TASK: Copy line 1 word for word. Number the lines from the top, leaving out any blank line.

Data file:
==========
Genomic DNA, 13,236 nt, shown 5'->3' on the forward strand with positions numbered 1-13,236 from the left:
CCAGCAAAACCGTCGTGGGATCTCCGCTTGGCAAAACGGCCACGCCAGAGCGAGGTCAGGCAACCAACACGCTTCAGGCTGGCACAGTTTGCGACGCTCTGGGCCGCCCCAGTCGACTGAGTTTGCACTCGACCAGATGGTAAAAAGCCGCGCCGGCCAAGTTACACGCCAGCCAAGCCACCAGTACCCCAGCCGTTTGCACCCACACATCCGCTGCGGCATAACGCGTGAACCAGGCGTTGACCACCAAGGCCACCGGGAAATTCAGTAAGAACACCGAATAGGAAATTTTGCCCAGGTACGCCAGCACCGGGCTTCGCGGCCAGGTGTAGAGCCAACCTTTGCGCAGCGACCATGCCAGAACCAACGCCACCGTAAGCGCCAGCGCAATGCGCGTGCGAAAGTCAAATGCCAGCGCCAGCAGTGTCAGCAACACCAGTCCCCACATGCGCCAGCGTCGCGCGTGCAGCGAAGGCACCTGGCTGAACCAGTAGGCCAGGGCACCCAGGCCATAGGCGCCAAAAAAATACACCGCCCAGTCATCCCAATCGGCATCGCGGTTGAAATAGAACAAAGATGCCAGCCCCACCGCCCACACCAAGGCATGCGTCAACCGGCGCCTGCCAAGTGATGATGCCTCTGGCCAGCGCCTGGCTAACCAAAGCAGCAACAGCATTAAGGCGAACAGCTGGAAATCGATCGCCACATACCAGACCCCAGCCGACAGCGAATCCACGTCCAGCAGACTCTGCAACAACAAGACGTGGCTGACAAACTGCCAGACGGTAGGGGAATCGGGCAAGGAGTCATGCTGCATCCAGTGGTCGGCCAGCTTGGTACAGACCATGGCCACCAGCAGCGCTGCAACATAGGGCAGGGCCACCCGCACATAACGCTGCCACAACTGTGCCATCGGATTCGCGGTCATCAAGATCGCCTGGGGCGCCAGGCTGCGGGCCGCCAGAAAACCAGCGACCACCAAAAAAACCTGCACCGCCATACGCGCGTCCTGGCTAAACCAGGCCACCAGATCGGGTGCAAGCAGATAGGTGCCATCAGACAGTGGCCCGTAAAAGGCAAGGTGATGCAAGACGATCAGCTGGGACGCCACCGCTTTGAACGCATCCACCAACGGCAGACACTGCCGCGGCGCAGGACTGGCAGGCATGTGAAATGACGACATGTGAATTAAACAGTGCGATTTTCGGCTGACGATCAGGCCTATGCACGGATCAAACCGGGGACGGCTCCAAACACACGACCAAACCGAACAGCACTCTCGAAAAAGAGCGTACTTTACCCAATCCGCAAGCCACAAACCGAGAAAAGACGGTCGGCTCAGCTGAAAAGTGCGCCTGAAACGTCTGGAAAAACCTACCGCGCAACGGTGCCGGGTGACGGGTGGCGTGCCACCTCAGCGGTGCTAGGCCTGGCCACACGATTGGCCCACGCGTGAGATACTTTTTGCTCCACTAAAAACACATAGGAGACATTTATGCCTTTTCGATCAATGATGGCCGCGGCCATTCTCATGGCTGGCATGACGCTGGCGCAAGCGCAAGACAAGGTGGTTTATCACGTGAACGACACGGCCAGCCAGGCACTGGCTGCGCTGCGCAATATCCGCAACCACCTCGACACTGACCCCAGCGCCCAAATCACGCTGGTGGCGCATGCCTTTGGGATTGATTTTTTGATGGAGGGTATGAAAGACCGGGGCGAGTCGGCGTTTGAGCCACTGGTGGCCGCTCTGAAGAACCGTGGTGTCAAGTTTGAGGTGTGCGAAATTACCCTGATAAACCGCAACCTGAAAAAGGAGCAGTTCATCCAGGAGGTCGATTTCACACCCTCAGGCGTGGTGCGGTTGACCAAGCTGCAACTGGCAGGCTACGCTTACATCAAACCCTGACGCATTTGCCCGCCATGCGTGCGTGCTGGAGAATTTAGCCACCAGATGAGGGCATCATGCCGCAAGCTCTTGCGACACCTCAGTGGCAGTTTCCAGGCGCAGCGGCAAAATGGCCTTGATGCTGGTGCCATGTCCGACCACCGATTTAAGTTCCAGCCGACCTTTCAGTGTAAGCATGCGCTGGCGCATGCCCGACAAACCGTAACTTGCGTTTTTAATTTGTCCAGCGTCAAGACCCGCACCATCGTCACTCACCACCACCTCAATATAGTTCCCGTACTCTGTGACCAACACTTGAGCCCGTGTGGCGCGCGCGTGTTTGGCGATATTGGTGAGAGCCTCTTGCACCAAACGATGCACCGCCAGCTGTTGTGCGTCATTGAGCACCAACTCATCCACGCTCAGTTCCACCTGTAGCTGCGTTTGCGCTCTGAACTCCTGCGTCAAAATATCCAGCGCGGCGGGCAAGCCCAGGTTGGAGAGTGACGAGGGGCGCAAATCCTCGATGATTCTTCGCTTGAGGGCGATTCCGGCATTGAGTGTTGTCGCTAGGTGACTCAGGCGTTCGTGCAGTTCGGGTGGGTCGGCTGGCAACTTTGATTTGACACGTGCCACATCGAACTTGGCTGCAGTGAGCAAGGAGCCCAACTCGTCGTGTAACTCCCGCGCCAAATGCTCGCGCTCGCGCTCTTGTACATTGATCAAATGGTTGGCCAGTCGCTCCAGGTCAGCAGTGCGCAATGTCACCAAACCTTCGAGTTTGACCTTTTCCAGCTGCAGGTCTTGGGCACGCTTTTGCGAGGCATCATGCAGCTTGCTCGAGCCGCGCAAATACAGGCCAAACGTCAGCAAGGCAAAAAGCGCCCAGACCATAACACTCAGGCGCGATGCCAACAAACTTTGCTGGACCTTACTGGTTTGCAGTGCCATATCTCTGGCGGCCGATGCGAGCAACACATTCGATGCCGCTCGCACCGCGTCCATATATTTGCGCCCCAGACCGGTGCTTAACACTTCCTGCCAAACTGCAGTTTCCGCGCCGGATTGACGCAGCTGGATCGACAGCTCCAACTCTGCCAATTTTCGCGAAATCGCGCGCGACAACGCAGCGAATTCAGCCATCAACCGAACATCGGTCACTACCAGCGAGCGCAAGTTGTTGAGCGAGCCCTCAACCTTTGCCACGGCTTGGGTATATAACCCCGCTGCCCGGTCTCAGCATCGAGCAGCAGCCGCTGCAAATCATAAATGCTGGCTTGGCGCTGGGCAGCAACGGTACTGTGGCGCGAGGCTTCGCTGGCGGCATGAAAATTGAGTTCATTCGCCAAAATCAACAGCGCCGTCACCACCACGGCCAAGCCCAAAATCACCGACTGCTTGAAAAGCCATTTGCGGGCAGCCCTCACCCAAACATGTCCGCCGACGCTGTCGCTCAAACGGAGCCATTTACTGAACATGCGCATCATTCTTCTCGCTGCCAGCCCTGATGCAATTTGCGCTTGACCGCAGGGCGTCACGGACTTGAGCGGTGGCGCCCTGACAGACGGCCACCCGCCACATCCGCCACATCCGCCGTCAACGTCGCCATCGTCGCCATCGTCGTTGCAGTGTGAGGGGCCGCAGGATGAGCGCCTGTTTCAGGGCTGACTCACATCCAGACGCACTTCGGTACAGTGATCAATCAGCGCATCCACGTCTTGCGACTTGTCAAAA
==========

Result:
Genomic DNA, 13,236 nt, shown 5'->3' on the forward strand with positions numbered 1-13,236 from the left: